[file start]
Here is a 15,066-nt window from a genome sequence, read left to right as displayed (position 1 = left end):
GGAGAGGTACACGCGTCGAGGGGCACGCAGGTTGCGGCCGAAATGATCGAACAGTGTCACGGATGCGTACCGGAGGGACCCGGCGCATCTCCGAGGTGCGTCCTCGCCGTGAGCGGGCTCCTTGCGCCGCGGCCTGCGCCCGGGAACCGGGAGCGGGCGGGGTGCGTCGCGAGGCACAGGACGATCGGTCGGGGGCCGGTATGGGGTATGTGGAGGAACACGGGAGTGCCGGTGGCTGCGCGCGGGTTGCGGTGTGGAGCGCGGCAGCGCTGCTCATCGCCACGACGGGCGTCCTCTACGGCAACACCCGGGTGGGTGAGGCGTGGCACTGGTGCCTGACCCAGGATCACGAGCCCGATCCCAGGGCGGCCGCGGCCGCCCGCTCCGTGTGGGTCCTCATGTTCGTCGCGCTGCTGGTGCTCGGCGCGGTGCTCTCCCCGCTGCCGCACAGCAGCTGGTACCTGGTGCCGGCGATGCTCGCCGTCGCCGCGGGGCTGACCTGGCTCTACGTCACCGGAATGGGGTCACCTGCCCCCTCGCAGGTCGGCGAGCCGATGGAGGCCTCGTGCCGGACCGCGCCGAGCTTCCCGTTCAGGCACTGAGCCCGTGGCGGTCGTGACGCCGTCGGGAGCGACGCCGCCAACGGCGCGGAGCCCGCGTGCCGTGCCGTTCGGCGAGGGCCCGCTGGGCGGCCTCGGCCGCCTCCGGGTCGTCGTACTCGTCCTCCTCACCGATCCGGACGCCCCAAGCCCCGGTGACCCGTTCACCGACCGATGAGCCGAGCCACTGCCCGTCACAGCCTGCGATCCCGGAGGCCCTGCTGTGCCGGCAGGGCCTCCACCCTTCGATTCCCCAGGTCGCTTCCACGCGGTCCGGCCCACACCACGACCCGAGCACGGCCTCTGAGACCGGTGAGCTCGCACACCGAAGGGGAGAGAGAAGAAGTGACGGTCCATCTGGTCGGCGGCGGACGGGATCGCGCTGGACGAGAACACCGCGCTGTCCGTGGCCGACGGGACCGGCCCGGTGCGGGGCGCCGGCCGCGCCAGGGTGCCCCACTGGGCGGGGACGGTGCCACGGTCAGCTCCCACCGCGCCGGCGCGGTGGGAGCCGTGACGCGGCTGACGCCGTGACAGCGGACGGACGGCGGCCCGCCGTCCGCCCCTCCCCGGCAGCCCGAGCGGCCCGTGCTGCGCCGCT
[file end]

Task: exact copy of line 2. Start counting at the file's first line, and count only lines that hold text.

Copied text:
GGAGAGGTACACGCGTCGAGGGGCACGCAGGTTGCGGCCGAAATGATCGAACAGTGTCACGGATGCGTACCGGAGGGACCCGGCGCATCTCCGAGGTGCGTCCTCGCCGTGAGCGGGCTCCTTGCGCCGCGGCCTGCGCCCGGGAACCGGGAGCGGGCGGGGTGCGTCGCGAGGCACAGGACGATCGGTCGGGGGCCGGTATGGGGTATGTGGAGGAACACGGGAGTGCCGGTGGCTGCGCGCGGGTTGCGGTGTGGAGCGCGGCAGCGCTGCTCATCGCCACGACGGGCGTCCTCTACGGCAACACCCGGGTGGGTGAGGCGTGGCACTGGTGCCTGACCCAGGATCACGAGCCCGATCCCAGGGCGGCCGCGGCCGCCCGCTCCGTGTGGGTCCTCATGTTCGTCGCGCTGCTGGTGCTCGGCGCGGTGCTCTCCCCGCTGCCGCACAGCAGCTGGTACCTGGTGCCGGCGATGCTCGCCGTCGCCGCGGGGCTGACCTGGCTCTACGTCACCGGAATGGGGTCACCTGCCCCCTCGCAGGTCGGCGAGCCGATGGAGGCCTCGTGCCGGACCGCGCCGAGCTTCCCGTTCAGGCACTGAGCCCGTGGCGGTCGTGACGCCGTCGGGAGCGACGCCGCCAACGGCGCGGAGCCCGCGTGCCGTGCCGTTCGGCGAGGGCCCGCTGGGCGGCCTCGGCCGCCTCCGGGTCGTCGTACTCGTCCTCCTCACCGATCCGGACGCCCCAAGCCCCGGTGACCCGTTCACCGACCGATGAGCCGAGCCACTGCCCGTCACAGCCTGCGATCCCGGAGGCCCTGCTGTGCCGGCAGGGCCTCCACCCTTCGATTCCCCAGGTCGCTTCCACGCGGTCCGGCCCACACCACGACCCGAGCACGGCCTCTGAGACCGGTGAGCTCGCACACCGAAGGGGAGAGAGAAGAAGTGACGGTCCATCTGGTCGGCGGCGGACGGGATCGCGCTGGACGAGAACACCGCGCTGTCCGTGGCCGACGGGACCGGCCCGGTGCGGGGCGCCGGCCGCGCCAGGGTGCCCCACTGGGCGGGGACGGTGCCACGGTCAGCTCCCACCGCGCCGGCGCGGTGGGAGCCGTGACGCGGCTGACGCCGTGACAGCGGACGGACGGCGGCCCGCCGTCCGCCCCTCCCCGGCAGCCCGAGCGGCCCGTGCTGCGCCGCT